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Taiwan Research Programme
London School of Economics and Political Science
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London, WC2A 2AE

 

Co-Directors
Professor Stephan Feuchtwang
s.feuchtwang@lse.ac.uk

Dr Fang-Long Shih
f.shih@lse.ac.uk

The 2-28 Incident, 70 Years on: Contrasting Perspectives from Taiwan and China

With Fang-Long Shih and Michael Hoare

Series:  Seminar on Chinese Worlds in Comparative Perspective 

Date: Wednesday 1 March 2017, 6–8pm

Venue: Seligman Library, 6th Floor, Old Building, LSE

Chair: Stuart Thompson (SOAS)

Panelist 1: Dr Fang-long Shih (LSE Taiwan Research Programme):

Contrasting Perspectives in 2017 on  the 1947 2-28 Incident

Panelist 2:  Dr Michael Hoare (Independent Scholar):  

’228’  Commemoration: A Personal Memoir

Abstract

Tthe 2-28 Incident is meaningful to various Chinese groups in the world, such as Taiwan’s benshengren and waishengren, and Chinese nationalists and communists, etc. This seminar aims to broaden our understandings of what happened during the 2-28 Incident in Taiwan in 1947, to review its meaning and significance from particular perspectives among various Taiwan's groups of different political agendas, as well as from various Chinese groups outside Taiwan.

Dr Fang-long Shih will give a brief presentation on these contrasting perspectives, explaining how the Incident is understood by benshengren, waishengren, by political parties in Taiwan (KMT and DPP), and in Beijing, etc. After this, Dr Michael Hoare will give a personal narrative centred on his own 20-year involvement between 1990 and 2010. He will also compare how the event was commemorated at 50th and 60th anniversary Conferences.

These presentations intend to provide a broad overview, identifying changes in communal memory over the years. It thus hopes to touch on the key factors that have raised awareness of the tragedy and its lessons over different generations and among those with different political perspectives.

All are welcome to attend this seminar and to share their views.

About the Panellists

Fang-Long Shih serves Co-Director of the Taiwan Research Centre. She specialises in the anthropology of Chinese religions with a focus on the issues of the family, gender, nationalism and civil society. Her publications include Gazetteer of Local Religion in I-Lan County (2003), Re-Writing Culture in Taiwan (co-editor, 2009), ‘Generation of a new space: a Maiden Temple in the Chinese religious culture of Taiwan’ (2007), ‘Generating power in Taiwan: nuclear, political and religious power’ (2012), and ‘Taiwanisation under god Nazha: the geopolitics of religious performance in 21th Century Taiwan’ (2015). She contributed chapters on ‘Women, religions, and feminisms’ for the New Blackwell Companion to the Sociology of Religion (2010), and on ‘Reading gender and religion in East Asia: family formations and cultural transformations’ for the Routledge Handbook of Religions in Asia (2014). Dr Shih is interested in using Taiwan as a point of comparison to build dialogues with the places or countries with similar social-scientific issues; she co-edited Special Issues on Taiwan and Ireland in Comparative Perspective (2012) and Taiwan and Hong Kong in Comparative Perspective (2014).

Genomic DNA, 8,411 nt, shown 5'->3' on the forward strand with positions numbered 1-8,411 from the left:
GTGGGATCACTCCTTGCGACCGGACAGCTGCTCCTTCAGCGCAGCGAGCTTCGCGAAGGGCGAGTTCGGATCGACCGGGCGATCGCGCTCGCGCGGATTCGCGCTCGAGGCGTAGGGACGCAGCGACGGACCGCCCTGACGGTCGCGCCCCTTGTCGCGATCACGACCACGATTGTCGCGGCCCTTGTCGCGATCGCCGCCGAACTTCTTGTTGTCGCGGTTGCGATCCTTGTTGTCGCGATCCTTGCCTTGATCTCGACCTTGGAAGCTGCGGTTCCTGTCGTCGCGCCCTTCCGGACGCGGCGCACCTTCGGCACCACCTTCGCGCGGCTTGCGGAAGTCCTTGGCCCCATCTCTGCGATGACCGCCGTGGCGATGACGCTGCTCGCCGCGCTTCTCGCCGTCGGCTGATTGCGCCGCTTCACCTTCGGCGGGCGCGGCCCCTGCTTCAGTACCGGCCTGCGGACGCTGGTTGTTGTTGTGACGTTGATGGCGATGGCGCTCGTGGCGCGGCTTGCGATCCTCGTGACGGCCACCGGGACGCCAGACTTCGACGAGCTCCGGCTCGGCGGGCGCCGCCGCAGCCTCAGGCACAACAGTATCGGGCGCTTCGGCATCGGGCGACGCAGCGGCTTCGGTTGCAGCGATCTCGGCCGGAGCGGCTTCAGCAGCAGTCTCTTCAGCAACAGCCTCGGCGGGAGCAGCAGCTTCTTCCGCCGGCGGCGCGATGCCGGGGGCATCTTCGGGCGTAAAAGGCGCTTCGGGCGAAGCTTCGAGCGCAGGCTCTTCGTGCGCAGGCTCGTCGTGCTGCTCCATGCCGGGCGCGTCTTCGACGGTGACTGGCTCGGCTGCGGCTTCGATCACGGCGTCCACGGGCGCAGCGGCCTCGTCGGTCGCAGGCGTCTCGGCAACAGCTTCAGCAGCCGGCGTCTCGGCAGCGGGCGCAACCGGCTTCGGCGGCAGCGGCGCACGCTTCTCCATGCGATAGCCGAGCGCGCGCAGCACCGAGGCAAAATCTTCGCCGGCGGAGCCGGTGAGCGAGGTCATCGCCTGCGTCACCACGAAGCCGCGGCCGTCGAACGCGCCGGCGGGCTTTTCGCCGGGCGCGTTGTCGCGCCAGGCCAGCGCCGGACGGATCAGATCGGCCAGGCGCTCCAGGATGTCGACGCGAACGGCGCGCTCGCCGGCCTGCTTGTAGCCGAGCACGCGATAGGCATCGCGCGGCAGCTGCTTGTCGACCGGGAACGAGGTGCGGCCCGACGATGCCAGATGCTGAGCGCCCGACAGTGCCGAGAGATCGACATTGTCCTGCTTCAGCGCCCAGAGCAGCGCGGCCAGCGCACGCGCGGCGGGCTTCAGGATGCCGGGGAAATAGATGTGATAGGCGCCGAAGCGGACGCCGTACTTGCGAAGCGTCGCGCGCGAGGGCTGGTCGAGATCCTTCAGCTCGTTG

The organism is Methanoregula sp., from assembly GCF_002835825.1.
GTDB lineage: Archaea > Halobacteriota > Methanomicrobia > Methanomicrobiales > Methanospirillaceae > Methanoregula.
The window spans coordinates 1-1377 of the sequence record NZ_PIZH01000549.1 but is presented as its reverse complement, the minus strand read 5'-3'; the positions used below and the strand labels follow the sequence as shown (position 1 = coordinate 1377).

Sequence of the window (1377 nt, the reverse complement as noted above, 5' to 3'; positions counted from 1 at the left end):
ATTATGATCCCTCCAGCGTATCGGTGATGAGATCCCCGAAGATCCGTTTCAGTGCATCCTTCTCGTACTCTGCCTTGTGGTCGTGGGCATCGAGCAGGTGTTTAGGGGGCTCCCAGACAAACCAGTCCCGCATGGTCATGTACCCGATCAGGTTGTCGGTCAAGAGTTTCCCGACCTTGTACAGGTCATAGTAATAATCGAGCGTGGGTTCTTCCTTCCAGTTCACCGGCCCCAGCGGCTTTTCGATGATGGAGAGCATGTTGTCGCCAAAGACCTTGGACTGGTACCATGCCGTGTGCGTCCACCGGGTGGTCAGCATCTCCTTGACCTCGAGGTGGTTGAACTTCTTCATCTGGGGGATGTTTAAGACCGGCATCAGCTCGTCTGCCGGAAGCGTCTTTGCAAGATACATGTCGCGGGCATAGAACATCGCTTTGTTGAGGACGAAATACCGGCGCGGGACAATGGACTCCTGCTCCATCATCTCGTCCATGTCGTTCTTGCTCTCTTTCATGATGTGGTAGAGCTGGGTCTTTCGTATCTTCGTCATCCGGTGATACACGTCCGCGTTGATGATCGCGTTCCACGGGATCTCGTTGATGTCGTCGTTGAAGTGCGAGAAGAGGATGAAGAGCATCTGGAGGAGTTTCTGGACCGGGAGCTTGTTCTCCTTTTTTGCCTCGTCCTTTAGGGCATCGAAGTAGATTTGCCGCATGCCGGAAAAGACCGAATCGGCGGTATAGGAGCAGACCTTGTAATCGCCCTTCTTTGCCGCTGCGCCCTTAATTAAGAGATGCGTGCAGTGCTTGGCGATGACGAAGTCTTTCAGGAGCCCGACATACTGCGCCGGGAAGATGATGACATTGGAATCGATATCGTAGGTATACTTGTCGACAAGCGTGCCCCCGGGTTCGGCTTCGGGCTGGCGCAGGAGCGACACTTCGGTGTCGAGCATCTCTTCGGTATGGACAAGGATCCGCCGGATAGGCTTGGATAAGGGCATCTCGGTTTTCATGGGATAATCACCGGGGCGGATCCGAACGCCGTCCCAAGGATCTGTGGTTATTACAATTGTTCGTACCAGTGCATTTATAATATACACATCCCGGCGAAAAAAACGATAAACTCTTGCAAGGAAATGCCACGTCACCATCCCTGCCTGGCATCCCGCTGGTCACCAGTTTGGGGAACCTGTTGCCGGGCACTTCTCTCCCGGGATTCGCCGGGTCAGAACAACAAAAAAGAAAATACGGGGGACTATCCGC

Michael (Rand) Hoare ( B.Sc.London. Ph.D. Cantab.) has been active on the Taiwan Studies scene since the 1980s when he gave supposedly the first ever lecture on the subject at the London China Seminar at SOAS. Since then he has spoken many times in the University , the Academia Sinica in Taipei, Conferences of the EATS and the recent World Congresses, an exceptional event being was his invitation to speak at the 50th '228' Anniversary Conference in Taipei. After a scientific career in Cambridge and London, a voluntary early retirement led to Chinese language study at the University of Westminster (then PCL) and at Shi Da in Taipei, with an increasing involvement with Taiwan history, especially that of Taiwan-UK relations. In other fields he has worked on the Cultural History of Science, Lexicography, publishing on the History of Geodesy (The Quest for the True Figure of the Earth, Ashgate, 1995) and contributed to the Oxford History of English Lexicography, OUP, 2009 Ch. Technical dictionaries). Closer to present matters is his Intimate Chinese: From Grammar to Fluency, A Companion to Chinese Studies, Lone Wolf, Taipei, 2012. He is presently an Honorary Research Associate at SOAS , Reader Emeritus in Theoretical Physics in London University and a Non-resident member of King's College Cambridge.

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 fengshan an 

An Fengshan said that China would hold a series of events to commemorate the 70th anniversary of Taiwan's 228 Uprisign.

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Tsai Ing-wen received a group of family members of the 228 victims

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Ma Ying-jeou toured two special exhibitions commemorating the 70th anniversary of the 228 in Taipei